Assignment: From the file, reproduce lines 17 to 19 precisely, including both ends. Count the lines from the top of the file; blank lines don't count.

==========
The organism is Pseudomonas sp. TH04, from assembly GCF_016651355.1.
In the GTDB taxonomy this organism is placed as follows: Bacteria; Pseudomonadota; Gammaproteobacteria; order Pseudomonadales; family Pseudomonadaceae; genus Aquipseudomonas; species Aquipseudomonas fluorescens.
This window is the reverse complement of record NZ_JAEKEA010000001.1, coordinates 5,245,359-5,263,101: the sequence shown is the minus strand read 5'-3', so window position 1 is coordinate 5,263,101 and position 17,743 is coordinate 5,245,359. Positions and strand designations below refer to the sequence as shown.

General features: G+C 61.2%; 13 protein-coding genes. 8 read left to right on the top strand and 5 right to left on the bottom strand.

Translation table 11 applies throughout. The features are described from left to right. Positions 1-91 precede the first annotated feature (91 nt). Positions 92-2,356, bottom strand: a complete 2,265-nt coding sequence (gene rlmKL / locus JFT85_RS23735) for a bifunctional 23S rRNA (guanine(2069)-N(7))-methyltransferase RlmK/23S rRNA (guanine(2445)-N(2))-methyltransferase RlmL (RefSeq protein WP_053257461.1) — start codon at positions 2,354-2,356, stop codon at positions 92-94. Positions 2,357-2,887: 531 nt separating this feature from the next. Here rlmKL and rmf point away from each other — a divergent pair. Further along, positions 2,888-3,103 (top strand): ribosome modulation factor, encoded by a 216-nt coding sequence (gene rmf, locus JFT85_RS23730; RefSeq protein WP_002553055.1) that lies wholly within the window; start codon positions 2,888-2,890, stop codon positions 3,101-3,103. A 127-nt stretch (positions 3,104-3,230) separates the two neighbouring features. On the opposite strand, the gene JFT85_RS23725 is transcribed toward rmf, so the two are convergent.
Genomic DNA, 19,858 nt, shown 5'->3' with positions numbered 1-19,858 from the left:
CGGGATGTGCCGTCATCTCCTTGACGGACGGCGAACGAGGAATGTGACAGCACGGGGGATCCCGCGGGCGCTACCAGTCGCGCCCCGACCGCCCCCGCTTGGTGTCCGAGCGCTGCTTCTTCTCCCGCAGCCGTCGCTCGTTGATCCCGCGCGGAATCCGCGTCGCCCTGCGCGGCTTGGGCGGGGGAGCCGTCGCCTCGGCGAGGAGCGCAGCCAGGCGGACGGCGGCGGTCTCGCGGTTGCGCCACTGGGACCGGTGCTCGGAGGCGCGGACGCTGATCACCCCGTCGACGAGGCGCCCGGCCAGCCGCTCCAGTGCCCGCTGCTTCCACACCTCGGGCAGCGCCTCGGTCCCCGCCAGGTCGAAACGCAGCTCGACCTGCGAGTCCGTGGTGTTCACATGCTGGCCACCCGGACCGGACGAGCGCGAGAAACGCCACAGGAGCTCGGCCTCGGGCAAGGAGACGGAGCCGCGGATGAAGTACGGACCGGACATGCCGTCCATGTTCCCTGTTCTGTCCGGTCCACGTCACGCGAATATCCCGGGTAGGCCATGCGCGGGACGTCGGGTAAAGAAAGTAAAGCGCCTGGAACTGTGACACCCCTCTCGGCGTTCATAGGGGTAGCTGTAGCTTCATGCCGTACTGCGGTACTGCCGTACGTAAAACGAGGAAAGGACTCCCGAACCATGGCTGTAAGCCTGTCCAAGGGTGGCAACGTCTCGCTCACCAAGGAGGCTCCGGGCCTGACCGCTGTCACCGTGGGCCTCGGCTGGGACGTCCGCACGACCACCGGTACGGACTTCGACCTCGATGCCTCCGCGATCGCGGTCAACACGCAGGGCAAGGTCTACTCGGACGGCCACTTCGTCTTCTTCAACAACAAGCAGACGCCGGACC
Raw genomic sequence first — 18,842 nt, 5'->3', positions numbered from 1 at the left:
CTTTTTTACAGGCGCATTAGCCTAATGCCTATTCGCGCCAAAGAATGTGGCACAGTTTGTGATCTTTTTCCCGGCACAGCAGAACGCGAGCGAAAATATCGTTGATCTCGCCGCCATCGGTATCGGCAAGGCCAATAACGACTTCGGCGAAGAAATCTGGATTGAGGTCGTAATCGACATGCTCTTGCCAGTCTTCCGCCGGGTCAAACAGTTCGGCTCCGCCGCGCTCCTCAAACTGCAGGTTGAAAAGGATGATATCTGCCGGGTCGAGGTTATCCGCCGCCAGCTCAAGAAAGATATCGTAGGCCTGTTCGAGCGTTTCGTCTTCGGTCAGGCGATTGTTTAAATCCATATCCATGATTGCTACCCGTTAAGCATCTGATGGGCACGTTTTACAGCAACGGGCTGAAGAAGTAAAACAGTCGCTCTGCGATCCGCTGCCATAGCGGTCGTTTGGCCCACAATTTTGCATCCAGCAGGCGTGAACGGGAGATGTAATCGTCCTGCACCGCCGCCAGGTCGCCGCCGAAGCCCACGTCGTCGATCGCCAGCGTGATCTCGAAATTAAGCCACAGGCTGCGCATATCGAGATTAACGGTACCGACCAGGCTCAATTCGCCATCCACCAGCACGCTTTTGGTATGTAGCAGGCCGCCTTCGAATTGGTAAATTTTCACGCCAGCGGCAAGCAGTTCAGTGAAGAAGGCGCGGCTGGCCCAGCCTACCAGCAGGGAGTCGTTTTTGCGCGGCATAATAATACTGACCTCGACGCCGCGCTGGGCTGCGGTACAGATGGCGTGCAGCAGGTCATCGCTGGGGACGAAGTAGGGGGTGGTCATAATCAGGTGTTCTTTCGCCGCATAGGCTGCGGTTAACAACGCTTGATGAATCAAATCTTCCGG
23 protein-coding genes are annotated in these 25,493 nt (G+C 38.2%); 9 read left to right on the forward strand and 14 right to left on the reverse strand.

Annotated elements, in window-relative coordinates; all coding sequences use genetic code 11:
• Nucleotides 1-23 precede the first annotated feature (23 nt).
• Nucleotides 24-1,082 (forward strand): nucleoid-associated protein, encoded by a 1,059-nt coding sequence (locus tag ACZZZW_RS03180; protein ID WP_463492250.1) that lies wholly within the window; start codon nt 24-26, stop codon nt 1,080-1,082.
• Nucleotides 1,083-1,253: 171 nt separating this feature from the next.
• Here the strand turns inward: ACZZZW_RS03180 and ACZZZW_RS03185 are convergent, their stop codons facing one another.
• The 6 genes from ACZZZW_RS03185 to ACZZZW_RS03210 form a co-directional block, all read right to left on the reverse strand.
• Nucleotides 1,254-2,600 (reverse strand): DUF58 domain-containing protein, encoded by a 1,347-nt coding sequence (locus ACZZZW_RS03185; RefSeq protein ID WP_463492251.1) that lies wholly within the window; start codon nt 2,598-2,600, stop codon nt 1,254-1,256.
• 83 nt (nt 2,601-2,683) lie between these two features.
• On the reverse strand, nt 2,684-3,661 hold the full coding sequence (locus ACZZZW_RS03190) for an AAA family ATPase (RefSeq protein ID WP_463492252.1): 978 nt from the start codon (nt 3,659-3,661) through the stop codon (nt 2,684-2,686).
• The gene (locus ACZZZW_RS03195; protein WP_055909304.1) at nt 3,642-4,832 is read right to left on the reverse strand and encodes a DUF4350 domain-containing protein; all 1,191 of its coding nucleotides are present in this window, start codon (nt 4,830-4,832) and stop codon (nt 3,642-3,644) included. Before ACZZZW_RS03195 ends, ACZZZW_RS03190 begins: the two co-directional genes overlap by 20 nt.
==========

• Nucleotides 1,254-2,600 (reverse strand): DUF58 domain-containing protein, encoded by a 1,347-nt coding sequence (locus ACZZZW_RS03185; RefSeq protein ID WP_463492251.1) that lies wholly within the window; start codon nt 2,598-2,600, stop codon nt 1,254-1,256.
• 83 nt (nt 2,601-2,683) lie between these two features.
• On the reverse strand, nt 2,684-3,661 hold the full coding sequence (locus ACZZZW_RS03190) for an AAA family ATPase (RefSeq protein ID WP_463492252.1): 978 nt from the start codon (nt 3,659-3,661) through the stop codon (nt 2,684-2,686).